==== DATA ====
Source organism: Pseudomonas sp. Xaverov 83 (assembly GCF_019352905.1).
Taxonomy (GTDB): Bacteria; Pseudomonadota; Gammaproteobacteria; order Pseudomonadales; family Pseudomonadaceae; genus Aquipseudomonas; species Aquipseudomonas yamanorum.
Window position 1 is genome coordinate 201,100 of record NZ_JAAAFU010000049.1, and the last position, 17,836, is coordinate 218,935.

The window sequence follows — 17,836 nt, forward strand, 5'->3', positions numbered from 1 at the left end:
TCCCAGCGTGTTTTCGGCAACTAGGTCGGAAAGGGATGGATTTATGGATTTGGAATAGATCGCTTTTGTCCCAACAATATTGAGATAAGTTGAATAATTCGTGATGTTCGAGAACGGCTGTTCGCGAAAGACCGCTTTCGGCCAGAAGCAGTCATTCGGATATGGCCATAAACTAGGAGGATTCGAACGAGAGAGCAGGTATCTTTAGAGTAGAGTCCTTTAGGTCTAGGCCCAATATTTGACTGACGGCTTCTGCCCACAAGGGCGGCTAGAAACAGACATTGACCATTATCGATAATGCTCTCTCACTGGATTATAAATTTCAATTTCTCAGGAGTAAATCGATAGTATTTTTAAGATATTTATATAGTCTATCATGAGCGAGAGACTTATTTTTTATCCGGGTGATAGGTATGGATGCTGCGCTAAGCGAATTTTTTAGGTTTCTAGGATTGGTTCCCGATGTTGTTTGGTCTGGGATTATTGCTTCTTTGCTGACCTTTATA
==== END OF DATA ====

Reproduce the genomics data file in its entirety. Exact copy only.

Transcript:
Source organism: Pseudomonas sp. Xaverov 83 (assembly GCF_019352905.1).
Taxonomy (GTDB): Bacteria; Pseudomonadota; Gammaproteobacteria; order Pseudomonadales; family Pseudomonadaceae; genus Aquipseudomonas; species Aquipseudomonas yamanorum.
Window position 1 is genome coordinate 201,100 of record NZ_JAAAFU010000049.1, and the last position, 17,836, is coordinate 218,935.

The window sequence follows — 17,836 nt, forward strand, 5'->3', positions numbered from 1 at the left end:
TCCCAGCGTGTTTTCGGCAACTAGGTCGGAAAGGGATGGATTTATGGATTTGGAATAGATCGCTTTTGTCCCAACAATATTGAGATAAGTTGAATAATTCGTGATGTTCGAGAACGGCTGTTCGCGAAAGACCGCTTTCGGCCAGAAGCAGTCATTCGGATATGGCCATAAACTAGGAGGATTCGAACGAGAGAGCAGGTATCTTTAGAGTAGAGTCCTTTAGGTCTAGGCCCAATATTTGACTGACGGCTTCTGCCCACAAGGGCGGCTAGAAACAGACATTGACCATTATCGATAATGCTCTCTCACTGGATTATAAATTTCAATTTCTCAGGAGTAAATCGATAGTATTTTTAAGATATTTATATAGTCTATCATGAGCGAGAGACTTATTTTTTATCCGGGTGATAGGTATGGATGCTGCGCTAAGCGAATTTTTTAGGTTTCTAGGATTGGTTCCCGATGTTGTTTGGTCTGGGATTATTGCTTCTTTGCTGACCTTTATA